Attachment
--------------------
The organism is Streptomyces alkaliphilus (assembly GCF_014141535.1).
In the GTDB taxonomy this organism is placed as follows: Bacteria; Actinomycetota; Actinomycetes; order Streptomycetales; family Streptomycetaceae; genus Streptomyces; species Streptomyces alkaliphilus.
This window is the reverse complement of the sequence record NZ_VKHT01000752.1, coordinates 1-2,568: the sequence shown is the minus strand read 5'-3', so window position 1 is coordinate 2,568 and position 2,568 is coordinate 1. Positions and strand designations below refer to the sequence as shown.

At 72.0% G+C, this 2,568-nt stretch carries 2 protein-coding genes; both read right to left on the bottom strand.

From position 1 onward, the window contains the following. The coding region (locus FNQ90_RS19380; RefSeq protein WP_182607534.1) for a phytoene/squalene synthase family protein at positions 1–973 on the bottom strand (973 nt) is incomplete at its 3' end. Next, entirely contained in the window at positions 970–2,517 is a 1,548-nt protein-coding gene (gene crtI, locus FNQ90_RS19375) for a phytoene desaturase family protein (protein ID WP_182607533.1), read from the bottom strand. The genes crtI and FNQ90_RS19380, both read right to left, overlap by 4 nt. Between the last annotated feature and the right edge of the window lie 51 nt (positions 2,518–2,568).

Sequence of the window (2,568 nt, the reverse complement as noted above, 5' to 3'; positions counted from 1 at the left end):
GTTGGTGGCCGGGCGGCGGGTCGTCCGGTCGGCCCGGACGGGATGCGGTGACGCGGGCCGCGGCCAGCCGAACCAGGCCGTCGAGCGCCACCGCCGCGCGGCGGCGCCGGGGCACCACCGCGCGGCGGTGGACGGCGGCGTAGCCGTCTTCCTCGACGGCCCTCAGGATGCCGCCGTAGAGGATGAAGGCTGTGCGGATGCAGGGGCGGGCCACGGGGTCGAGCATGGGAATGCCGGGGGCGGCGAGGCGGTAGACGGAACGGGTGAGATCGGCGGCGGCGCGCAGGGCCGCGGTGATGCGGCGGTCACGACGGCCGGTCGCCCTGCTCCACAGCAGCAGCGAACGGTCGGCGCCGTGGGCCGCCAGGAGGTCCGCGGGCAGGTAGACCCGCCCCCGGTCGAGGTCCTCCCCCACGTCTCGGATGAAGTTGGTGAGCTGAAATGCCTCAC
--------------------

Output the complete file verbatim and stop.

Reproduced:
The organism is Streptomyces alkaliphilus (assembly GCF_014141535.1).
In the GTDB taxonomy this organism is placed as follows: Bacteria; Actinomycetota; Actinomycetes; order Streptomycetales; family Streptomycetaceae; genus Streptomyces; species Streptomyces alkaliphilus.
This window is the reverse complement of the sequence record NZ_VKHT01000752.1, coordinates 1-2,568: the sequence shown is the minus strand read 5'-3', so window position 1 is coordinate 2,568 and position 2,568 is coordinate 1. Positions and strand designations below refer to the sequence as shown.

At 72.0% G+C, this 2,568-nt stretch carries 2 protein-coding genes; both read right to left on the bottom strand.

From position 1 onward, the window contains the following. The coding region (locus FNQ90_RS19380; RefSeq protein WP_182607534.1) for a phytoene/squalene synthase family protein at positions 1–973 on the bottom strand (973 nt) is incomplete at its 3' end. Next, entirely contained in the window at positions 970–2,517 is a 1,548-nt protein-coding gene (gene crtI, locus FNQ90_RS19375) for a phytoene desaturase family protein (protein ID WP_182607533.1), read from the bottom strand. The genes crtI and FNQ90_RS19380, both read right to left, overlap by 4 nt. Between the last annotated feature and the right edge of the window lie 51 nt (positions 2,518–2,568).

Sequence of the window (2,568 nt, the reverse complement as noted above, 5' to 3'; positions counted from 1 at the left end):
GTTGGTGGCCGGGCGGCGGGTCGTCCGGTCGGCCCGGACGGGATGCGGTGACGCGGGCCGCGGCCAGCCGAACCAGGCCGTCGAGCGCCACCGCCGCGCGGCGGCGCCGGGGCACCACCGCGCGGCGGTGGACGGCGGCGTAGCCGTCTTCCTCGACGGCCCTCAGGATGCCGCCGTAGAGGATGAAGGCTGTGCGGATGCAGGGGCGGGCCACGGGGTCGAGCATGGGAATGCCGGGGGCGGCGAGGCGGTAGACGGAACGGGTGAGATCGGCGGCGGCGCGCAGGGCCGCGGTGATGCGGCGGTCACGACGGCCGGTCGCCCTGCTCCACAGCAGCAGCGAACGGTCGGCGCCGTGGGCCGCCAGGAGGTCCGCGGGCAGGTAGACCCGCCCCCGGTCGAGGTCCTCCCCCACGTCTCGGATGAAGTTGGTGAGCTGAAATGCCTCAC